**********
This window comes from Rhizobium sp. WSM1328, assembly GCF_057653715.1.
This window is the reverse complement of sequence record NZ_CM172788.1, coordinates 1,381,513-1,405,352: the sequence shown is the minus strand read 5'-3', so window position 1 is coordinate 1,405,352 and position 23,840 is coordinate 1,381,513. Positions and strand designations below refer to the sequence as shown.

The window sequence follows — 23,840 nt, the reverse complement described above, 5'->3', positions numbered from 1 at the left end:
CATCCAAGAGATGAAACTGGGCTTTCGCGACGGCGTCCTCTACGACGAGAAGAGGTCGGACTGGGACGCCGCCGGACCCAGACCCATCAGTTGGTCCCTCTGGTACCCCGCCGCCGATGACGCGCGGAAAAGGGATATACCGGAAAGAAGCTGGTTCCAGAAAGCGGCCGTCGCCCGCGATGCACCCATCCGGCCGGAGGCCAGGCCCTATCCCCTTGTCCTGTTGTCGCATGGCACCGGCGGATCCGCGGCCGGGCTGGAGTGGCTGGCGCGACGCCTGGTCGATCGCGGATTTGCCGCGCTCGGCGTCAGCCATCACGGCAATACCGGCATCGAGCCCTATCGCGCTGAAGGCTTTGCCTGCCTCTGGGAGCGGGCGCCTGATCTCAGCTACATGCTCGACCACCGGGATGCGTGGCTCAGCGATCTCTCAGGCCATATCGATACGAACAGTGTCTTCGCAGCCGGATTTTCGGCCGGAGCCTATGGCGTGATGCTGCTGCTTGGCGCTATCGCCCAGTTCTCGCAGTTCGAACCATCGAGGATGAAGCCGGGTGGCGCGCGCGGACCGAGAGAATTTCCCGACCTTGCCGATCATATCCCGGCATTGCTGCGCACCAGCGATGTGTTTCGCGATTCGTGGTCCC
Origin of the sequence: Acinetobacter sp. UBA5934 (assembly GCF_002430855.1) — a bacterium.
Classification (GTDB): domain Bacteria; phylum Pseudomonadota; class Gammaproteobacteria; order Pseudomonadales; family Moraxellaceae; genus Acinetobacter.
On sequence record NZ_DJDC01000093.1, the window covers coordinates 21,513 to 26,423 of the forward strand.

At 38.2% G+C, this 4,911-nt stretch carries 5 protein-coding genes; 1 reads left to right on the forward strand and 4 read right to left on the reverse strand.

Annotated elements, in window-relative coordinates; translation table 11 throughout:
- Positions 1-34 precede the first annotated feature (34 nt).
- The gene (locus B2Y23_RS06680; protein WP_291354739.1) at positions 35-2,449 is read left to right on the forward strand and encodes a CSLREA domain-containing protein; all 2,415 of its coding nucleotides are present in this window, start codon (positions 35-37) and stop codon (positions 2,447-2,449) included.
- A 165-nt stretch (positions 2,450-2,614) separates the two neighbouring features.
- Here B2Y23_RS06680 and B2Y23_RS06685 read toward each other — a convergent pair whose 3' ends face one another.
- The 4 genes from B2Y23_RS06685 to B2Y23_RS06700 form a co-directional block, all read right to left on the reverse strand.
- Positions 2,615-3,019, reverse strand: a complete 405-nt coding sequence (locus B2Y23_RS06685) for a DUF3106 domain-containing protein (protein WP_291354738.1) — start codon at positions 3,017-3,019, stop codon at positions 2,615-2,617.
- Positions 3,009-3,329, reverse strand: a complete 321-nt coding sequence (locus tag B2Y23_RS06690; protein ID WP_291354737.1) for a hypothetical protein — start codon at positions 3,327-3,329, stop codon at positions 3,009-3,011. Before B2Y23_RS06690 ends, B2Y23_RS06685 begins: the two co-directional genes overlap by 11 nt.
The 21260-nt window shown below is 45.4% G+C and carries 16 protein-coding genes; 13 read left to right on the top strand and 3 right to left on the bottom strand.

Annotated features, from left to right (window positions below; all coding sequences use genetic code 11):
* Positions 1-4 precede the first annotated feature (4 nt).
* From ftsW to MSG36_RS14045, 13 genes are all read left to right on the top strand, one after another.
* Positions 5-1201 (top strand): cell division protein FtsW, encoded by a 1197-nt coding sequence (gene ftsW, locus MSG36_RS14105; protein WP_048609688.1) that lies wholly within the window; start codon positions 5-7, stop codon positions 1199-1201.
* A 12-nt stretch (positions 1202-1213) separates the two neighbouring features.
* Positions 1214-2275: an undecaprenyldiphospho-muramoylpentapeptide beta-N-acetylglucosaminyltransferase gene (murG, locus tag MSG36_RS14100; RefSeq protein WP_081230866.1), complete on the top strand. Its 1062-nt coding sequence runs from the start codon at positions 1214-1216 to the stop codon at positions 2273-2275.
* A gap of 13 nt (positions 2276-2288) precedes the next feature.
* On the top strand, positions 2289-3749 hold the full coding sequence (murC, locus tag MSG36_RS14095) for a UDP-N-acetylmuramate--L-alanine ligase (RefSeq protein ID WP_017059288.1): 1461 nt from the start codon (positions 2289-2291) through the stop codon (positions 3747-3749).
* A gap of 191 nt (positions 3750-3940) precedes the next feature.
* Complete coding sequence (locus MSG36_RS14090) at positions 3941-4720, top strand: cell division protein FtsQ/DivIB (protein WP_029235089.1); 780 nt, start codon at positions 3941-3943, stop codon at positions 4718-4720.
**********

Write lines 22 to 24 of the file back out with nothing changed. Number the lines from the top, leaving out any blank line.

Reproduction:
* A 12-nt stretch (positions 1202-1213) separates the two neighbouring features.
* Positions 1214-2275: an undecaprenyldiphospho-muramoylpentapeptide beta-N-acetylglucosaminyltransferase gene (murG, locus tag MSG36_RS14100; RefSeq protein WP_081230866.1), complete on the top strand. Its 1062-nt coding sequence runs from the start codon at positions 1214-1216 to the stop codon at positions 2273-2275.
* A gap of 13 nt (positions 2276-2288) precedes the next feature.